When you tell others who you USED to be, do they ever look at you with complete skepticism and awe? Is it the old tendencies you share that are more jarring? Or the fact that you can acknowledge and own the person you were? Maybe a combination of both? Welcome to my life.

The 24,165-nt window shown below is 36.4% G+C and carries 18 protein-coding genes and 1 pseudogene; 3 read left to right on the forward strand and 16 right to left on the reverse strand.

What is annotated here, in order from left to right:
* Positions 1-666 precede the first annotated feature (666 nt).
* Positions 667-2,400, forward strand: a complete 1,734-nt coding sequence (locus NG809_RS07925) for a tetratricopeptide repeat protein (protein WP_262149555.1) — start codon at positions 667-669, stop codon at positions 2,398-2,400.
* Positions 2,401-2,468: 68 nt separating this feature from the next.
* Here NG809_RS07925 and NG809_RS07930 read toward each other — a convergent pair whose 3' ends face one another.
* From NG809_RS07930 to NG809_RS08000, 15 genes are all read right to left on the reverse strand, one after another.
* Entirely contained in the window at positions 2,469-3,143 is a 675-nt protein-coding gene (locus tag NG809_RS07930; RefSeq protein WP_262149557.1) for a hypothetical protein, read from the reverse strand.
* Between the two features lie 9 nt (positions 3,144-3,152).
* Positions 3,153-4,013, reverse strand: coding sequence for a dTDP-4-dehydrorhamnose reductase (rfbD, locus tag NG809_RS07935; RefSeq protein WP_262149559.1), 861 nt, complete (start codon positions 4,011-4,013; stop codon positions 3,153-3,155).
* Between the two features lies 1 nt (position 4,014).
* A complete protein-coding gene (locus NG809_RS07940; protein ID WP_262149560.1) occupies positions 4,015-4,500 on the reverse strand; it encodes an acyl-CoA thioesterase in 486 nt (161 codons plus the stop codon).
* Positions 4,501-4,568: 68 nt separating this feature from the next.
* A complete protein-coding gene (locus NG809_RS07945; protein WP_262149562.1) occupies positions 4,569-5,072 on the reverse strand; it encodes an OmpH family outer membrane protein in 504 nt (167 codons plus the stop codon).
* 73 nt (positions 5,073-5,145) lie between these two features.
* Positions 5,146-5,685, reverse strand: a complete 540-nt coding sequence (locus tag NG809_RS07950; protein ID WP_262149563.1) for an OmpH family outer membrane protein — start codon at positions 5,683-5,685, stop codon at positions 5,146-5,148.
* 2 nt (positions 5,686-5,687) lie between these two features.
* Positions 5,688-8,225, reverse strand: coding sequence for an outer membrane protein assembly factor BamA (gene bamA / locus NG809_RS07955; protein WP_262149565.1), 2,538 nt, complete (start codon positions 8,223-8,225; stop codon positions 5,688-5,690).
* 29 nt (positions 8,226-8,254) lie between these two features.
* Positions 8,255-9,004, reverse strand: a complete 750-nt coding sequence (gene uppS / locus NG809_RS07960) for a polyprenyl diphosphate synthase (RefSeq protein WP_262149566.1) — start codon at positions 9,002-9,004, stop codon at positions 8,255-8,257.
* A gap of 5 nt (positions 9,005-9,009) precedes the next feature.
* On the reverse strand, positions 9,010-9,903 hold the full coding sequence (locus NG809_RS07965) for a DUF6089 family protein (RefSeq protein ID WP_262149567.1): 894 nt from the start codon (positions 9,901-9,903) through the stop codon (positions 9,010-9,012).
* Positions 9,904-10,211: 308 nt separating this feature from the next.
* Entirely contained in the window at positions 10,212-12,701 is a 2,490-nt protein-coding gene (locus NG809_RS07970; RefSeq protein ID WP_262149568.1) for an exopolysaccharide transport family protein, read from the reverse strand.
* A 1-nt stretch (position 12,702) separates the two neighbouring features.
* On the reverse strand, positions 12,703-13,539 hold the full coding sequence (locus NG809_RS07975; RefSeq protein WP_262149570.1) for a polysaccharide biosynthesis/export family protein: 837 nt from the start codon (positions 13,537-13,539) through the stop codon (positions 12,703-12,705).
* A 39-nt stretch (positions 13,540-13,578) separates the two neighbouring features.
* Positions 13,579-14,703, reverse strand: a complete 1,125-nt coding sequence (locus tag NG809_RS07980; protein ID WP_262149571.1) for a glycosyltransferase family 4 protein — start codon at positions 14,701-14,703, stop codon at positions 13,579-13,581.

Once upon a time I was a WHOLE mean girl. No punches held. No regrets around how deep I hurt others. The most hurtful things said with the most brilliant smile because THAT was how you left people feeling conflicted and confused. During that chapter in my life I had ZERO awareness around why I behaved this way. Luckily these days I use that same wit and intelligence to build bridges and connection with others. Looking back, I see the hurt, guarded girl who pushed everyone away, functioned as an island, and rejected love because she didn't "need it", but even more importantly didn't know how to receive it. And I wouldn't change a single thing. Now don't get me wrong, that doesn't mean that I don't regret how I hurt others. It doesn't mean that I feel justified in how I could size everyone up in a millisecond and cut to their quick with my sharp and cunning words. It doesn't mean that I wasn't lonely as hell. What it means is (in the words of an amazing human and beautiful friend), "Of Course". Of course I behaved that way. Of course I hurt others - I was hurt. And guess what? All of that molded me into the person I am now, and I LOVE who am, regardless of how I got here. There's a list that lives in my brain, of those I intentionally attacked on the regular. Mostly old co-workers that I didn't approve of (as if I was the end all, be all when it came to approval). One girl in particular really got under my skin, and I let her know it. I was judgmental, disapproving, loved to shame her, and talked all kinds of crap behind her back. And this is the part that can get really confusing because, looking back - somehow my underlying character, my ability to show up when things went left, my push to help the group succeed was still apparent to those I targeted the most. I clearly remember a conversation with this girl where she told me she knew I didn't like her, but that somehow when I was around that she knew things would be okay. The fact that she could say that, despite how I treated her, is really a testament to her character, to her strength, and to her ability to be vulnerable. That vulnerability was something I was scared shitless of, back in the day. Let MY guard down? You HAVE to be kidding. Let others see that I'm hurt, scared, or struggling. Not a chance. But guess what? That mindset was what kept me on the island I mentioned above. At some point I realized that it was SUPER lonely there. And not only that, I realized that I didn't want to continue to choose that as my reality. Yes, choose. Even when I was tearing others down, I still chose to show up for them. It's a lot of irony that isn't lost on me. And it was choice that shifted everything for me. It started with realizing how absolutely unfulfilled and awful I felt in my romantic relationship(s). The biggest motivator (and reality check) was knowing that unless I did something about it, not only would I continue to be miserable, I would be handing these same behaviors down to my son. And that just wasn't going to happen. I was an island. I did everything myself. I "couldn't" trust anyone. I was isolated, lonely, co-dependent, needy, insecure, ULTRA independent (for those of you that don't know, MAJOR trauma response there) ...... and the list goes on. So how did I shift from all of THAT to being almost the complete opposite? I did the scariest thing one can do, I started searching for the healthy behaviors and examples I wanted to embody and then forced myself to (deep breath) practice vulnerability. And all of that has brought me to a place of curating the most BEAUTIFUL friendships, relationships, and supportive connections with others. But here's the real truth - Vulnerability is STILL scary for me. I still second guess whether I'm "doing it right", whether I said too much (or too little), whether I'm trying to force myself into someone's idea of who I *should* be (or vice versa). So I get it when others are scared to open themselves up in that way. It's also one of the most important reasons to bring someone like myself in to help work through those terrifying steps. You won't learn that it's okay to be vulnerable without practice. You won't learn that the stories you're telling yourself are probably complete bullshit without asking others what the true reality is on the other side of the story. You won't get to a place of being okay with vulnerability without actually implementing it. When I started "doing the work", I realized that I had a lot of stories on a loop in my mind. I also realized that somehow my interpretation of the actions and words of others were a complete distortion of the WHY behind what they did (remember that co-dependency, neediness, and insecurity - all HUGE players here). I make it safe for you to practice vulnerability, to go through the motions until you invest in them, to make vulnerability your default even when it's scary (but worth it). There's another layer to this whole vulnerability piece too - TRUST. You have to learn who you are, learn that it's OK to be yourself, learn that you can trust yourself, and learn to recognize who you can trust with the pieces of yourself. And that my friends is a WHOLE process. One of the main reasons I never opened myself up to anyone else when I was younger was because I didn't trust them with me, but more importantly (and this was a VERY empowering realization) I didn't trust ME. That inability to trust MYSELF became obvious in SO many different areas of my life. Even so, the most beautiful part of that is YOU CAN ALWAYS LEARN HOW TO TRUST YOURSELF. I've changed that trust dynamic in so many different areas of my life - relationships, friendships, professional settings, money, opportunity..... the list goes on. And the biggest factor in making that shift is plugging into that vulnerability and ASKING what the truth is behind the actions and words of others AND sharing the story that you're telling yourself. I say all of this to say - What you've gone through never HAS to define you. It IS a part of you - 100%. But you get to CHOOSE what you want moving forward. You get to DECIDE who you are and how you show up in the world. Take it from a former mean girl - you can learn to trust yourself, trust others, and live authentically without having to keep your guard up or keep others out. And that, my friends, is a beautiful thing. 📸 Phrené Hoeksema